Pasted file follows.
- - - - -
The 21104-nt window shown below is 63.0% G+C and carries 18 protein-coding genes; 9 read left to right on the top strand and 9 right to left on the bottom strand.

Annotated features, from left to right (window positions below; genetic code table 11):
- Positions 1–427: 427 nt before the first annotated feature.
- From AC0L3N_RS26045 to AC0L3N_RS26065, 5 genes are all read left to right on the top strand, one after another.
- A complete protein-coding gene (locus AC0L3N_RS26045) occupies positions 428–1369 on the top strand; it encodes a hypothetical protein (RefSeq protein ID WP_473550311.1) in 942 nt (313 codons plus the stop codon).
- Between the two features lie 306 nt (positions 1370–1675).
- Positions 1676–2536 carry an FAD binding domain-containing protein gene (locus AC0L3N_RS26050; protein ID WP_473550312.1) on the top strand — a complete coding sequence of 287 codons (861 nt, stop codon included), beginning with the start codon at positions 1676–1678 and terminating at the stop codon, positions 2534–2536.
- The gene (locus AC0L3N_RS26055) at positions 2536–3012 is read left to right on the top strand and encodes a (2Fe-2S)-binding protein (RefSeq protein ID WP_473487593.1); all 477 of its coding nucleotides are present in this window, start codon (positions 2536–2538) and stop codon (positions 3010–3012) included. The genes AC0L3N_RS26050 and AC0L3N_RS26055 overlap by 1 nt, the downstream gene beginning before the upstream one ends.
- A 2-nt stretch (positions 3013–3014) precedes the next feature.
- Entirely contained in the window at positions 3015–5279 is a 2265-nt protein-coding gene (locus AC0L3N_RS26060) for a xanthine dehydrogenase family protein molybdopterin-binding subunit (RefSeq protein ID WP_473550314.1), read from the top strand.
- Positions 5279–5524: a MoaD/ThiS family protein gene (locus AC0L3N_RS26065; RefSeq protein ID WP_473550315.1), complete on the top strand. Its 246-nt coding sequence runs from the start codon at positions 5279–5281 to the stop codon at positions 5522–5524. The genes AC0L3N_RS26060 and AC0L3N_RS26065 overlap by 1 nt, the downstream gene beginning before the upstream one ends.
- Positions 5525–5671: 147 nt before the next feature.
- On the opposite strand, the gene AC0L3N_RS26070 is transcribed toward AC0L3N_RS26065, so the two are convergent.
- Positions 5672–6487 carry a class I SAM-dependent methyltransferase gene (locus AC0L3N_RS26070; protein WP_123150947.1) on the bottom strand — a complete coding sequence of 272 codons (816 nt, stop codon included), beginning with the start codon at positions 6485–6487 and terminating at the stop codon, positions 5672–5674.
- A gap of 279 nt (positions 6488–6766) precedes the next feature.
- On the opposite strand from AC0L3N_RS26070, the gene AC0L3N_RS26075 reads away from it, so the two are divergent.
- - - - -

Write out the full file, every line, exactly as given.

The 21104-nt window shown below is 63.0% G+C and carries 18 protein-coding genes; 9 read left to right on the top strand and 9 right to left on the bottom strand.

Annotated features, from left to right (window positions below; genetic code table 11):
- Positions 1–427: 427 nt before the first annotated feature.
- From AC0L3N_RS26045 to AC0L3N_RS26065, 5 genes are all read left to right on the top strand, one after another.
- A complete protein-coding gene (locus AC0L3N_RS26045) occupies positions 428–1369 on the top strand; it encodes a hypothetical protein (RefSeq protein ID WP_473550311.1) in 942 nt (313 codons plus the stop codon).
- Between the two features lie 306 nt (positions 1370–1675).
- Positions 1676–2536 carry an FAD binding domain-containing protein gene (locus AC0L3N_RS26050; protein ID WP_473550312.1) on the top strand — a complete coding sequence of 287 codons (861 nt, stop codon included), beginning with the start codon at positions 1676–1678 and terminating at the stop codon, positions 2534–2536.
- The gene (locus AC0L3N_RS26055) at positions 2536–3012 is read left to right on the top strand and encodes a (2Fe-2S)-binding protein (RefSeq protein ID WP_473487593.1); all 477 of its coding nucleotides are present in this window, start codon (positions 2536–2538) and stop codon (positions 3010–3012) included. The genes AC0L3N_RS26050 and AC0L3N_RS26055 overlap by 1 nt, the downstream gene beginning before the upstream one ends.
- A 2-nt stretch (positions 3013–3014) precedes the next feature.
- Entirely contained in the window at positions 3015–5279 is a 2265-nt protein-coding gene (locus AC0L3N_RS26060) for a xanthine dehydrogenase family protein molybdopterin-binding subunit (RefSeq protein ID WP_473550314.1), read from the top strand.
- Positions 5279–5524: a MoaD/ThiS family protein gene (locus AC0L3N_RS26065; RefSeq protein ID WP_473550315.1), complete on the top strand. Its 246-nt coding sequence runs from the start codon at positions 5279–5281 to the stop codon at positions 5522–5524. The genes AC0L3N_RS26060 and AC0L3N_RS26065 overlap by 1 nt, the downstream gene beginning before the upstream one ends.
- Positions 5525–5671: 147 nt before the next feature.
- On the opposite strand, the gene AC0L3N_RS26070 is transcribed toward AC0L3N_RS26065, so the two are convergent.
- Positions 5672–6487 carry a class I SAM-dependent methyltransferase gene (locus AC0L3N_RS26070; protein WP_123150947.1) on the bottom strand — a complete coding sequence of 272 codons (816 nt, stop codon included), beginning with the start codon at positions 6485–6487 and terminating at the stop codon, positions 5672–5674.
- A gap of 279 nt (positions 6488–6766) precedes the next feature.
- On the opposite strand from AC0L3N_RS26070, the gene AC0L3N_RS26075 reads away from it, so the two are divergent.